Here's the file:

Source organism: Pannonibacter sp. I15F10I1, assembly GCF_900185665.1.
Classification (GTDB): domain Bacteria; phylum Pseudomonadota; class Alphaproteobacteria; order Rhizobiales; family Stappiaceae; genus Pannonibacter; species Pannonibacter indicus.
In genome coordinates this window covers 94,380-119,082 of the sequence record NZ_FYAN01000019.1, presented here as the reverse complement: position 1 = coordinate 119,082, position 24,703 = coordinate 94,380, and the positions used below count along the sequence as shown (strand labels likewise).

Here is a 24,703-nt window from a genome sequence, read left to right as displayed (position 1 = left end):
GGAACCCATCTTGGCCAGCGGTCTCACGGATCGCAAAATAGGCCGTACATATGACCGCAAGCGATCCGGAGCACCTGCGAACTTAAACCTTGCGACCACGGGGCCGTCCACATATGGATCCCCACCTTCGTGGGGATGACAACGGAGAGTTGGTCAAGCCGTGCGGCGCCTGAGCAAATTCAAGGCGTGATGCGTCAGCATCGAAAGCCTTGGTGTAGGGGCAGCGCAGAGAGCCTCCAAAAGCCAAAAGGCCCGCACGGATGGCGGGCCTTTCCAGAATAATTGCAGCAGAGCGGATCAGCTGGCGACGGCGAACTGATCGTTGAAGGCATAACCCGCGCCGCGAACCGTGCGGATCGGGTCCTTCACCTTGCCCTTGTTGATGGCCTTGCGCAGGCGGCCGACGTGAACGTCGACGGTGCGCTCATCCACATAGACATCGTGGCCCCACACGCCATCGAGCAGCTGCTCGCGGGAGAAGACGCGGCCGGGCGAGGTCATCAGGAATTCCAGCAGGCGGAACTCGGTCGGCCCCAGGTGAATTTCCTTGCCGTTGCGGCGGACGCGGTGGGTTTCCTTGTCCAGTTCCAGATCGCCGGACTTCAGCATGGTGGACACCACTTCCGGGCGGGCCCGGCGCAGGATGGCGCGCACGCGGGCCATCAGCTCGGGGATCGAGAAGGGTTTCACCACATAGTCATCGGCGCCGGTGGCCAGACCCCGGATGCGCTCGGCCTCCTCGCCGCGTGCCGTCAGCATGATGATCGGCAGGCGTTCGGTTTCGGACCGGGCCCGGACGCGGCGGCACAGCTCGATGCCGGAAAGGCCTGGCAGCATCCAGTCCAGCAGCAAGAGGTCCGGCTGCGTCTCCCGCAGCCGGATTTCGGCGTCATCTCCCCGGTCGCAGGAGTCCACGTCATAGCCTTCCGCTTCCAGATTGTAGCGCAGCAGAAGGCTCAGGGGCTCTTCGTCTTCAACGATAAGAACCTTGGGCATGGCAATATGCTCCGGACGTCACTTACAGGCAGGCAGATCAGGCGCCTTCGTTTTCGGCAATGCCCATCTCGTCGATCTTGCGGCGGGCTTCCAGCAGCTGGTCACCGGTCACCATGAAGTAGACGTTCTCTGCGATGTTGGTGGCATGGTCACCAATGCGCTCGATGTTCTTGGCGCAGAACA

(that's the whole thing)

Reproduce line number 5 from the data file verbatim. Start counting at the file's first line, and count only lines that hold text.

GGAACCCATCTTGGCCAGCGGTCTCACGGATCGCAAAATAGGCCGTACATATGACCGCAAGCGATCCGGAGCACCTGCGAACTTAAACCTTGCGACCACGGGGCCGTCCACATATGGATCCCCACCTTCGTGGGGATGACAACGGAGAGTTGGTCAAGCCGTGCGGCGCCTGAGCAAATTCAAGGCGTGATGCGTCAGCATCGAAAGCCTTGGTGTAGGGGCAGCGCAGAGAGCCTCCAAAAGCCAAAAGGCCCGCACGGATGGCGGGCCTTTCCAGAATAATTGCAGCAGAGCGGATCAGCTGGCGACGGCGAACTGATCGTTGAAGGCATAACCCGCGCCGCGAACCGTGCGGATCGGGTCCTTCACCTTGCCCTTGTTGATGGCCTTGCGCAGGCGGCCGACGTGAACGTCGACGGTGCGCTCATCCACATAGACATCGTGGCCCCACACGCCATCGAGCAGCTGCTCGCGGGAGAAGACGCGGCCGGGCGAGGTCATCAGGAATTCCAGCAGGCGGAACTCGGTCGGCCCCAGGTGAATTTCCTTGCCGTTGCGGCGGACGCGGTGGGTTTCCTTGTCCAGTTCCAGATCGCCGGACTTCAGCATGGTGGACACCACTTCCGGGCGGGCCCGGCGCAGGATGGCGCGCACGCGGGCCATCAGCTCGGGGATCGAGAAGGGTTTCACCACATAGTCATCGGCGCCGGTGGCCAGACCCCGGATGCGCTCGGCCTCCTCGCCGCGTGCCGTCAGCATGATGATCGGCAGGCGTTCGGTTTCGGACCGGGCCCGGACGCGGCGGCACAGCTCGATGCCGGAAAGGCCTGGCAGCATCCAGTCCAGCAGCAAGAGGTCCGGCTGCGTCTCCCGCAGCCGGATTTCGGCGTCATCTCCCCGGTCGCAGGAGTCCACGTCATAGCCTTCCGCTTCCAGATTGTAGCGCAGCAGAAGGCTCAGGGGCTCTTCGTCTTCAACGATAAGAACCTTGGGCATGGCAATATGCTCCGGACGTCACTTACAGGCAGGCAGATCAGGCGCCTTCGTTTTCGGCAATGCCCATCTCGTCGATCTTGCGGCGGGCTTCCAGCAGCTGGTCACCGGTCACCATGAAGTAGACGTTCTCTGCGATGTTGGTGGCATGGTCACCAATGCGCTCGATGTTCTTGGCGCAGAACA